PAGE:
We need to redefine everything in our lives to work to create a more just society. This will mean not only idealistic notions, but the elimination of foreign oil dependency, pragmatic efforts to promote justice and equity among our allies, and dramatic efforts to battle our own internal national security issue--the disenfranchised in our society. As the bubble bursts from our economic boom, we see the sorry run of greed and law-flaunting that has become the norm rather than the exception in so many corporations. I am a big believer in our nation's economic model, and not a knee-jerk fiscal leftist. But it's time to get integrity back into our system. I'm bored of pious platitudes about Heaven, from right or left, by people lacking any form of integrity.

But the odd thing is the war and anti-war effort become just one more television program, which flickers by between commercials.
The election is in less than fourteen days. We are not seeing the polling numbers match what I believe is the true national mood. Although I am firmly convinced that over one half of our electorate does not want a foreign pre-emptive war, the anti-war people don't turn up at the polls. We elect far too many hawks and not nearly enough doves, because the hard core hawk voters vote, and the peace-loving people don't vote. We saw the left in our last national election permit the right to take power, by pulling the critical margin to Nader's Green campaign when a concerted effort on behalf of the Democrats would have defeated Bush. We are now reaping the fruits of this folly.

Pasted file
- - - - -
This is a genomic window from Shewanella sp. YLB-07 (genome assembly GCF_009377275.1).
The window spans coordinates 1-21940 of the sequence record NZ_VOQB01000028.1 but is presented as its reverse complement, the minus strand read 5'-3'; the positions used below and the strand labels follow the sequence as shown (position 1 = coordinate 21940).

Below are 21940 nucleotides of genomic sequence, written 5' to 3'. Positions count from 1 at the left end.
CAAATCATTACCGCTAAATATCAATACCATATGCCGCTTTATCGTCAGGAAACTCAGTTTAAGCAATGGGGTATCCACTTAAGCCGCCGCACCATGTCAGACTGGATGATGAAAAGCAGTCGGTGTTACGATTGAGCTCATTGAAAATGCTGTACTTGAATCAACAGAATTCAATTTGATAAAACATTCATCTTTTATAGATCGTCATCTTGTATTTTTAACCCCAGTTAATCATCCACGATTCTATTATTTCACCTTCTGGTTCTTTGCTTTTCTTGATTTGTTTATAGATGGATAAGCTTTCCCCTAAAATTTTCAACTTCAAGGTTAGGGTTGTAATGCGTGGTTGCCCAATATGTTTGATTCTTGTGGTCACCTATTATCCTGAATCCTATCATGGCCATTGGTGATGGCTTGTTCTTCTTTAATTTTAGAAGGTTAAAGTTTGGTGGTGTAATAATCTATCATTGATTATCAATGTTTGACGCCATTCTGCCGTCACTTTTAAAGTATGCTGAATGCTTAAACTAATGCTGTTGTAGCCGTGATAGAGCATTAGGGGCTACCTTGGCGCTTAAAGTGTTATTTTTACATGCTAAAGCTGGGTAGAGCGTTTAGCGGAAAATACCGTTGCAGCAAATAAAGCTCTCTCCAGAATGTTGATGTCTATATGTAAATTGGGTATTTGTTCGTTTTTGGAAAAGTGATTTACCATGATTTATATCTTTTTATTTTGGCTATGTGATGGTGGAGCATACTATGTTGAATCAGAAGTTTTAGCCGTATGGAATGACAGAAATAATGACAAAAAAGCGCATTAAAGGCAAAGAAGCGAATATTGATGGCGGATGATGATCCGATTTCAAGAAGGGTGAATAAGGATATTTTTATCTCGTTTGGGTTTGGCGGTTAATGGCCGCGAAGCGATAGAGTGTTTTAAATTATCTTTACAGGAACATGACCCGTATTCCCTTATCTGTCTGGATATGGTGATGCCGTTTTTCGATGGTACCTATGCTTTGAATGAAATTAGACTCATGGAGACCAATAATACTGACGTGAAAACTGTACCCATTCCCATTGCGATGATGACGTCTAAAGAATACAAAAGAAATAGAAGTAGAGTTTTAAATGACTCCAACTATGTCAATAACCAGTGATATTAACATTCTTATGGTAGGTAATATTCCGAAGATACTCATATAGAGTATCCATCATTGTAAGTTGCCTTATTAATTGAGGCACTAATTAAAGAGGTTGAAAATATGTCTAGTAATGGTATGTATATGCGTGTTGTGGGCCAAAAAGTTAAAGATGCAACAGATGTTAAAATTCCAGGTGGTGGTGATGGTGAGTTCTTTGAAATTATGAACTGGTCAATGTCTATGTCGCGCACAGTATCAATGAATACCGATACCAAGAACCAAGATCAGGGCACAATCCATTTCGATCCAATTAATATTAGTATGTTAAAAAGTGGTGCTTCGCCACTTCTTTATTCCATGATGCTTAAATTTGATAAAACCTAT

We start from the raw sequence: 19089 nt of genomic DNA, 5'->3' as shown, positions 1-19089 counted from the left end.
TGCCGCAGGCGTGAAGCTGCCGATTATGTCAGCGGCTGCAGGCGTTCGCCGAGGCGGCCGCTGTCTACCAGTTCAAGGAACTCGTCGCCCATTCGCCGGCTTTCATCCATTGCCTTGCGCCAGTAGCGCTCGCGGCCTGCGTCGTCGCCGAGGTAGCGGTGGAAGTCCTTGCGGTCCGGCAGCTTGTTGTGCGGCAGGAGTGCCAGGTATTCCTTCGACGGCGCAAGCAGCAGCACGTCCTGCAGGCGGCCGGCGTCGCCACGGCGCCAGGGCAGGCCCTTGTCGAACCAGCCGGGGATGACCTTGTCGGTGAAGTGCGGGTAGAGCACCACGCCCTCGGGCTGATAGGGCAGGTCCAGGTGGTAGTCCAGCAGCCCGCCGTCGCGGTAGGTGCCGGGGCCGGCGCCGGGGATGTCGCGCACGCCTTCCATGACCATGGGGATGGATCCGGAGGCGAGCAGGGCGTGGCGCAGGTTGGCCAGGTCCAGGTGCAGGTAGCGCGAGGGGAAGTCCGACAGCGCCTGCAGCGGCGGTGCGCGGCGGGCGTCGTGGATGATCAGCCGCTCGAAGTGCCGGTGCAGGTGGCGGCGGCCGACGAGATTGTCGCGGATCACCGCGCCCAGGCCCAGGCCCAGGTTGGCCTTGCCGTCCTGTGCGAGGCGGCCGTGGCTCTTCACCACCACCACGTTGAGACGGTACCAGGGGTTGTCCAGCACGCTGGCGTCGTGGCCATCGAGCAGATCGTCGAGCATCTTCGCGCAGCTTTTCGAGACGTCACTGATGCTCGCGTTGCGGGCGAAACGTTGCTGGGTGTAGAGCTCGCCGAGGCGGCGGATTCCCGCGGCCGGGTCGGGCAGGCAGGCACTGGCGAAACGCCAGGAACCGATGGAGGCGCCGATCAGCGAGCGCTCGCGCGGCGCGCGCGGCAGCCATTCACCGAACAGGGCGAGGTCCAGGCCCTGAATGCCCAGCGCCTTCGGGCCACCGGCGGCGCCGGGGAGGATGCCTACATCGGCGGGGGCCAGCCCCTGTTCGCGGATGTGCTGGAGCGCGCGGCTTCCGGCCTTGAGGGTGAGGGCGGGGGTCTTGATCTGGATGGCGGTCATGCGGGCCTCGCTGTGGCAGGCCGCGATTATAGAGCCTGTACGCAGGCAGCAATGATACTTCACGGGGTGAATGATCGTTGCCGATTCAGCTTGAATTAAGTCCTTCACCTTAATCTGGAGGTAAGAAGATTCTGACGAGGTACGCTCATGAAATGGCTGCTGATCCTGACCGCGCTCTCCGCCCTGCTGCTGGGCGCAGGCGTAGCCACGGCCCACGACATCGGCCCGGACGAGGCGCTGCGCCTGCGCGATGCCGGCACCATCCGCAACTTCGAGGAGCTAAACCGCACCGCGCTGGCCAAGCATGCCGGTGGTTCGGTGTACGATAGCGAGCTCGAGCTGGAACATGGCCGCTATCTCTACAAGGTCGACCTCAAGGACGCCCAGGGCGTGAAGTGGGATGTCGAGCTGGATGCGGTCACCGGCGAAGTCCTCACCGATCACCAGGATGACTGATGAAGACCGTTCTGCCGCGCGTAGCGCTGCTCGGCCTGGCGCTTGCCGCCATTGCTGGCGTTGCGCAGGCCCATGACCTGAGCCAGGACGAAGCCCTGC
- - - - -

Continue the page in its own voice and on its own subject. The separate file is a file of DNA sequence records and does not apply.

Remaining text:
Do we really want to be marginalized into marches, when we are the majority and we have the economic and political power to change our nation's course? I pray not.

In Congress now, the margin of Republican majority is razor-thin in both houses. The problem is that people are willing to march, but they aren't willing to vote. They aren't willing to write their congresspeople. They aren't willing to fund liberal candidates at the grassroots. All we have to do to have a world more like Paul Wellstone's vision is to elect more Paul Wellstones. We don't have to be "on the outside" on these issues. We just have to vote. We have to take seriously the fact that this country is not living up to its highest ideals. We need to move beyond the failed sloganeering of the left and right and work for a society that takes seriously the problems of equity at home and abroad.

I live in an area in which my vote will only be token because Republicans are a clear majority. I have always been a spotty voter on by elections, although I did vote for Gore. But this latest set of political events makes me realize that I must be active for my values, so that the pendulum will swing left again.
It's just too easy to turn off the news and turn on ESPN and look to see who is the cute actress featured on my on line service entertainment hyperlinks today. But no more. No more.